Twitter shares took a pounding on Friday after it reported a decline in its user base, extending a stock market bloodbath for what had been a sizzling social media sector.
Shares in Twitter tumbled 20.5 percent to close at $34.12 despite a record profit for the short messaging service, as financial markets focused on the new realities for social media firms moving to curb abusive behavior and boost privacy.
The woes for Twitter came a day after Facebook lost an unprecedented $120 billion in market value following its earnings report that sent investors into a panic over cooling growth for the social network star.
Twitter said it posted a best-ever profit of $100 million in the second quarter, following a loss of $116 million a year earlier. Revenue rose 24 percent to $711 million.
But the San Francisco-based firm said its base of monthly active users fell by one million from the past quarter to 335 million in the period amid a purge of fake and abusive accounts and a crackdown on toxic "bots."
Twitter said it also expected user numbers to drop in the current quarter by a figure in the "mid-single-digit millions."
The fall in users is a result of "prioritizing the health of the platform, and, to a lesser extent, GDPR," Twitter said, referring to Europe's General Data Protection Regulations that limit how internet firms can handle user data.
Wall Street 'off guard'
Analyst Daniel Ives at GBH Insights said markets have abruptly begun to consider "a new risk factor that has been introduced"—how security and privacy affects the bottom line.
"It got the Street off guard in terms of the magnitude of the effect it had on earnings," Ives said.
Jennifer Grygiel, a Syracuse University professor who specializes in social media, said the market is coming to grips with a tougher picture for the sector as companies seek to curb manipulation and abusive conduct while coping with new regulations on privacy and data protection.
"What you're seeing is a market correction as the industry adjusts for increased operational expenses as governance and ethical business expectations have been raised globally," she said.
"Social media is not going anywhere. What has changed is that the public and regulators are no longer buying into (the) rhetoric and myths that social media is too big to moderate."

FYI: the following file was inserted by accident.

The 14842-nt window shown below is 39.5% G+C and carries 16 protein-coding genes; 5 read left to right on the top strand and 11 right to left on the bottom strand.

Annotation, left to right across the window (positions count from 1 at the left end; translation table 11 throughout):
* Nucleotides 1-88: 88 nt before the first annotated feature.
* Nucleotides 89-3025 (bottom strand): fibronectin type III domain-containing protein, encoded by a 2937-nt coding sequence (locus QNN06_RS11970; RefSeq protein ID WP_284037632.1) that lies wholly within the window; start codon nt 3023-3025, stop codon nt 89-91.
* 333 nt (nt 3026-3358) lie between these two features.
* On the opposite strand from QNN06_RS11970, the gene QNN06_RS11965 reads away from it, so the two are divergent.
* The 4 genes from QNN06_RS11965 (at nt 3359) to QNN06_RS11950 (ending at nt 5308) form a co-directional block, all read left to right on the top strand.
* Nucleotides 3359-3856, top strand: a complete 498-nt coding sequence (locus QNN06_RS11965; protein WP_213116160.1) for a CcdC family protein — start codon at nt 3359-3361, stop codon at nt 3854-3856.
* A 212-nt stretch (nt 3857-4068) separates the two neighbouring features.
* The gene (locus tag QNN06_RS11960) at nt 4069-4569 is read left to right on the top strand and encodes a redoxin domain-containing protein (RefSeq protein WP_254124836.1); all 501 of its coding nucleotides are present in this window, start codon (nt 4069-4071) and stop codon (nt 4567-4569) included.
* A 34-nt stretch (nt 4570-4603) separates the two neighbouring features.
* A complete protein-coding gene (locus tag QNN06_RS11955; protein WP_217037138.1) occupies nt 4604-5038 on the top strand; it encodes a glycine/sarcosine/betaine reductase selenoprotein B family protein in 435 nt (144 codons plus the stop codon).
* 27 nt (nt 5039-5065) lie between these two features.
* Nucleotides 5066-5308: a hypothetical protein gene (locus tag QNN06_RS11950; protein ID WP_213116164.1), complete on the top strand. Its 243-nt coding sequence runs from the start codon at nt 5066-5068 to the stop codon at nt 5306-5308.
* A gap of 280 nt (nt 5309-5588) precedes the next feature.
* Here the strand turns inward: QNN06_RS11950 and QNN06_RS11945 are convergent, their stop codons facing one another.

Chief executive Jack Dorsey said the past quarter's results reflect investments "in the long-term health" of Twitter, noting efforts to weed out abusive and inappropriate behavior.
"We'll continue to invest heavily in making Twitter a healthier place because that's the right thing to do," Dorsey told analysts on a conference call.
New tools to fight abuse
Dorsey noted that Twitter is investing in "new tools to address problem behaviors that distort and distract from the public conversation."
In recent weeks, Twitter has stepped up efforts to weed out accounts that promote violence or hate speech, and some reports suggested the move could lower the user base by millions.
Earlier this week, Twitter said it had removed more than 143,000 apps from its service since April in a fresh crackdown on "malicious" activity from automated accounts.
Twitter shares had more than doubled over the past year as it showed signs of sustaining profitability after years of losses.
But a lingering concern has been the stalled user base, with Twitter struggling to move beyond its core group of celebrities, journalists and politicians.
Both Twitter and Facebook moved to crack down on bots and fake accounts after learning of efforts to manipulate the social platforms during the 2016 US presidential election.
Dorsey told analysts that Twitter had a "solid quarter" and suggested that daily usage was a better measure of its future growth.
Twitter said daily active users rose 11 percent from a year ago, without giving a specific figure.
Analysts say Twitter has been on a more sustainable track a year after it explored a sale of the company, although its user base is far below that of the 2.2 billion of Facebook and the billion-plus for Facebook-owned Instagram.
But some say Twitter's unique position as a real-time network that allows users to follow news and events will eventually pay off.
Brian Wieser at Pivotal Research Group said efforts to curb fake accounts "should be viewed positively because these efforts improve Twitter's position with regulators and with advertisers, who see the user base as higher quality when purges occur."
RBC Capital Markets analyst Mark Mahaney said in an upbeat note this week that Twitter is "one of the largest and most influential social networks" and provides "meaningful value to users."
Explore further: Bad week in social media gets worse; Twitter hammered